Opinion | Georgia Spa Shootings: The Fears and the Questions

To the Editor:

Re “Rampage in Georgia Deepens Fears of Rising Anti-Asian Hatred in U.S.” (front page, March 18):

The killing of eight mostly Asian women has shocked people across the country, including me, a Chinese-American woman who grew up in Georgia. While I deeply sympathize with the loss for the family members of those affected, I am not surprised that such an incident occurred.

What I saw was the same anger, the same white male rage, that I’ve seen again and again while growing up in the South. This kind of perverse Asian fetishism and white privilege are not well addressed in discussions of race and gender.

The media and crime investigators need to stop waiting for evidence of a racially motivated attack and address it as it is. What happened on Tuesday was a mass murder, a crime against the Asian-American community, toxic gender violence and violence stemming from white supremacy.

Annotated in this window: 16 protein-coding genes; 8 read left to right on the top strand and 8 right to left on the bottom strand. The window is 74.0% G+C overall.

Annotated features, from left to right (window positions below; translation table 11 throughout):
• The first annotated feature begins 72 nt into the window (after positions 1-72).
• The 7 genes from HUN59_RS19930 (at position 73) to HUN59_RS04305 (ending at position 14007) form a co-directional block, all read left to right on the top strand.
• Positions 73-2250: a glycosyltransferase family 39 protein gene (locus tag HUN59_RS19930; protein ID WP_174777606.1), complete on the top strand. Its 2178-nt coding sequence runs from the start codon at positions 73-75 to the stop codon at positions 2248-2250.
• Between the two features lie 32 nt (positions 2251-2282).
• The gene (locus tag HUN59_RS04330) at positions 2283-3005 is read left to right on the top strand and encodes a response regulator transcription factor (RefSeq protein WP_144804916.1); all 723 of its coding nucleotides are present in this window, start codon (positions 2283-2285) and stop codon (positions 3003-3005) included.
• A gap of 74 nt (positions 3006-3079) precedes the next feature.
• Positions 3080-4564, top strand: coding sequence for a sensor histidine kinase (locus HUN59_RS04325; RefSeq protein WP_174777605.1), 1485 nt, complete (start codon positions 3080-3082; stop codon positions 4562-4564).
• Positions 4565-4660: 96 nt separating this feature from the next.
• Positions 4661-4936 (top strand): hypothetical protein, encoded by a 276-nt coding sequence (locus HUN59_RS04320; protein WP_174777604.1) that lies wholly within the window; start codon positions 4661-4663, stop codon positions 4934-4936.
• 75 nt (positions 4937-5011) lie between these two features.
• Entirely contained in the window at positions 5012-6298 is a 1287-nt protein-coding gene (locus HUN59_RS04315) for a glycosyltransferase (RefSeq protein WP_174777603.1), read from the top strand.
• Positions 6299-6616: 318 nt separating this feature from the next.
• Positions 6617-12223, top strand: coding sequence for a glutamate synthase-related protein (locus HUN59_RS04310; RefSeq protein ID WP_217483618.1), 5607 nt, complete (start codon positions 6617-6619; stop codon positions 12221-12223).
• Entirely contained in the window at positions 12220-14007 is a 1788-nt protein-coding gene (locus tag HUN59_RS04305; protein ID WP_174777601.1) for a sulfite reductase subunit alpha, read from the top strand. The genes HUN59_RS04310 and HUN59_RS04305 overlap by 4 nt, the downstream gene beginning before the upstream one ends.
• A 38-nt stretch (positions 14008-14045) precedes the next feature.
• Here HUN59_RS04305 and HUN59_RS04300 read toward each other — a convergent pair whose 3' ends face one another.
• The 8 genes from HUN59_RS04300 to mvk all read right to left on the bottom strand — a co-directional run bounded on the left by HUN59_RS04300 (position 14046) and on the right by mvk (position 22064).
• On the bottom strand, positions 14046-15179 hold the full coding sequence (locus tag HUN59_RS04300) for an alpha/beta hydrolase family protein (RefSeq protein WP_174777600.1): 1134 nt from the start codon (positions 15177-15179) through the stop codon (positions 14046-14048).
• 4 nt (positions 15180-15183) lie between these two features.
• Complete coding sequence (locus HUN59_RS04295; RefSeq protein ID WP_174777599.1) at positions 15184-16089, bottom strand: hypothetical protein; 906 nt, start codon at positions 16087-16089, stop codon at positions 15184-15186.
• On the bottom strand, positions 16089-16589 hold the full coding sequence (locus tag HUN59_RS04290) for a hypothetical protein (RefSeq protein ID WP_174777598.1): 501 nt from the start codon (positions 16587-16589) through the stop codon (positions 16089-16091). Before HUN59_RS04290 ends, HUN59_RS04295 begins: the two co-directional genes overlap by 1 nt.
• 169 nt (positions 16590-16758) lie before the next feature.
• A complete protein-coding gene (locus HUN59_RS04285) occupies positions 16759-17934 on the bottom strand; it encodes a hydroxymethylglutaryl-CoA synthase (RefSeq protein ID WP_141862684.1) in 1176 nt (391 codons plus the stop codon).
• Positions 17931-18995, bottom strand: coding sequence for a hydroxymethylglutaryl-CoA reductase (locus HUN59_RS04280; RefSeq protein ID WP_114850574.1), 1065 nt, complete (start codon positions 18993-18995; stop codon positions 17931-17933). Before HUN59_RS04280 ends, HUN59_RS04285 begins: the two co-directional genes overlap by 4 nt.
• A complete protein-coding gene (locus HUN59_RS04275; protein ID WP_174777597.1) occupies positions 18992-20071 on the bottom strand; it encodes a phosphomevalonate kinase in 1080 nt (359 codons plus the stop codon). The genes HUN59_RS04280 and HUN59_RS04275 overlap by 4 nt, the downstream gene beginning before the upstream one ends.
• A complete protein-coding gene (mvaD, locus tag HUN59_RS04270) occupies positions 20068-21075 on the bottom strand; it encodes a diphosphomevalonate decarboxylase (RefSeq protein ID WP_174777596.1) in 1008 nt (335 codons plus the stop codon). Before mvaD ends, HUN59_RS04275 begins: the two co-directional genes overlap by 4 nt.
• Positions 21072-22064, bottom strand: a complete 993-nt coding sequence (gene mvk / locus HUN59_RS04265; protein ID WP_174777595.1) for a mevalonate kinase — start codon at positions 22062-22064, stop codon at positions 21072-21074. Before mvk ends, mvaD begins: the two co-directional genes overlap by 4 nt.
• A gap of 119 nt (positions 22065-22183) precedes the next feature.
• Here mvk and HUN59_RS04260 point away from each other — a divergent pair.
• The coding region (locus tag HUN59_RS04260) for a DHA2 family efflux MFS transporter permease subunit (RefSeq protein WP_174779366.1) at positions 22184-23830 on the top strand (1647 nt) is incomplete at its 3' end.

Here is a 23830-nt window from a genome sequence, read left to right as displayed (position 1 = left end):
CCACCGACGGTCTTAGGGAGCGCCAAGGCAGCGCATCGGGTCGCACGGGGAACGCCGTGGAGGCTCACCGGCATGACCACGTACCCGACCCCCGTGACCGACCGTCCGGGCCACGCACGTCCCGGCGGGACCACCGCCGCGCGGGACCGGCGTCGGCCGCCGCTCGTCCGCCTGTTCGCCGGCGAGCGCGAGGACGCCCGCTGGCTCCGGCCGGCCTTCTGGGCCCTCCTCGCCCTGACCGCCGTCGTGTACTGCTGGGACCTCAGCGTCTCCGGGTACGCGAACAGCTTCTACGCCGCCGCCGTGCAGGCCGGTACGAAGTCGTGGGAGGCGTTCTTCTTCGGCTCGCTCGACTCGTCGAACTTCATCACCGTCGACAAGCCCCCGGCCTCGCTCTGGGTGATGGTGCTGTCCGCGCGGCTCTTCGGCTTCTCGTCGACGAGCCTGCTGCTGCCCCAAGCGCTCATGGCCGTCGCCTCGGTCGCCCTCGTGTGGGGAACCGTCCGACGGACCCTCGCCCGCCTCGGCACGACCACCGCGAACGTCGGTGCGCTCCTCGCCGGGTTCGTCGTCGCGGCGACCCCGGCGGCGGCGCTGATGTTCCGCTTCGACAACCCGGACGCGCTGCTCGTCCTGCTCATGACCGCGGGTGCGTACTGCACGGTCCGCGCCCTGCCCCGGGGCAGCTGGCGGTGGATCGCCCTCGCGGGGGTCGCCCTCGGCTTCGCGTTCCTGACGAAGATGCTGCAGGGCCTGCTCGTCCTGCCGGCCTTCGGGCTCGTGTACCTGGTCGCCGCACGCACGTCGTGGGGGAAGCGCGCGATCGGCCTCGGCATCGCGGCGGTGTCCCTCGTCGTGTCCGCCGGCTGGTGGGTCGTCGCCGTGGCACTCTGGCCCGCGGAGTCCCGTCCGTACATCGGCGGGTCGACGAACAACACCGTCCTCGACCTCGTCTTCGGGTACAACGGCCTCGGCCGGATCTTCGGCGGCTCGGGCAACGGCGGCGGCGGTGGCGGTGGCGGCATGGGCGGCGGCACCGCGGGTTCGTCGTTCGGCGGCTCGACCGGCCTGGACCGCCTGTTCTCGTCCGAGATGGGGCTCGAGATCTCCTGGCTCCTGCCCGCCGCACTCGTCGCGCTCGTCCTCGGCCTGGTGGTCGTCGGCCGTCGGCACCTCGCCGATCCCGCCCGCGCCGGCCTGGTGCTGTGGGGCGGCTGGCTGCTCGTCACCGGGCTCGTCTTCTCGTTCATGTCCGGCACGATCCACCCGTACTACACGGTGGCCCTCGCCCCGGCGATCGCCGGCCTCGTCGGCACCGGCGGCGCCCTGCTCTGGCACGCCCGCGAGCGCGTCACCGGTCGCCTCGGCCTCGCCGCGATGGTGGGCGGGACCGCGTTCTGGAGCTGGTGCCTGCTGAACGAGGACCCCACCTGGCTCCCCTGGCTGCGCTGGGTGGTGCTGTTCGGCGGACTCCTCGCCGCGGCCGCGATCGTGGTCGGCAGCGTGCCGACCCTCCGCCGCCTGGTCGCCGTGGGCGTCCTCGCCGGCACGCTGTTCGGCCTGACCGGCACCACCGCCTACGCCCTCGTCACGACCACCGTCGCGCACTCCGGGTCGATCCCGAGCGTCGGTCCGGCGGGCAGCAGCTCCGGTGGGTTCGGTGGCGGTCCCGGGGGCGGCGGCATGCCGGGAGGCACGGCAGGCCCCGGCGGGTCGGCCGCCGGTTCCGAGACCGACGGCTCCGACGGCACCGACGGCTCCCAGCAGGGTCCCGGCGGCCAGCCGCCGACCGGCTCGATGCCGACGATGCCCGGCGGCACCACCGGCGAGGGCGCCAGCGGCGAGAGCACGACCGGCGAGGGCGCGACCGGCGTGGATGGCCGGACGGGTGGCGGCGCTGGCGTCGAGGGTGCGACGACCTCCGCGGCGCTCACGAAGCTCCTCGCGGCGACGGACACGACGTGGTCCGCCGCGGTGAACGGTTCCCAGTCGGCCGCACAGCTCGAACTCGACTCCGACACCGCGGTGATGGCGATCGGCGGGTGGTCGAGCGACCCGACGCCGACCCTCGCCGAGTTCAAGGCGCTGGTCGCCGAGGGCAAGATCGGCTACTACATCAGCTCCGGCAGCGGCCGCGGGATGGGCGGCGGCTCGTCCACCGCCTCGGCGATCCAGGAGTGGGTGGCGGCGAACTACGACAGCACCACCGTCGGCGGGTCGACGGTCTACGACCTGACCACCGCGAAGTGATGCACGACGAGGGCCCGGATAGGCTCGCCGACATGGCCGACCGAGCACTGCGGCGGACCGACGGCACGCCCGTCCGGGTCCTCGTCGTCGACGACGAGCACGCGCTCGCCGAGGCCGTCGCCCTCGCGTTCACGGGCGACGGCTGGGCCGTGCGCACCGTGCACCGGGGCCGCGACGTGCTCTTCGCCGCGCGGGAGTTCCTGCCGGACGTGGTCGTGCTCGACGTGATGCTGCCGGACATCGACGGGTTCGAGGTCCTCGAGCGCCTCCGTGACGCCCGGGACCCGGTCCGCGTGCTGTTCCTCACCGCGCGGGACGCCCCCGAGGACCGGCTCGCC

Lillian Wang
Atlanta

To the Editor:

Much has been made of the fact that the victims of the shooting rampage in the Atlanta area were mostly Asian women at massage parlors. What has not been addressed are the stark facts about gun ownership in the United States.

This country is awash in guns of all types. There are more guns owned by citizens in the United States than there are citizens. How many more killing sprees will it take for our politicians to overcome their cowardly fear of the National Rifle Association?

It is way past time to go beyond “our thoughts and prayers” going to the families of victims. It is time to address the deadly menace of a citizenry that is highly armed while largely unregulated, and lethally dangerous, as we have just seen … again.

Ann B. Vehslage
Skillman, N.J.

To the Editor:

This attack on Asian women should also lead to an investigation of why many spas are allowed to operate as thinly disguised covers for brothels. Massage parlors are exploiting trafficked Asian women. The shootings in Georgia should not just raise the issue of anti-Asian feelings, but also lead to the closing of illegally run operations.

Ann Lee
Bronx

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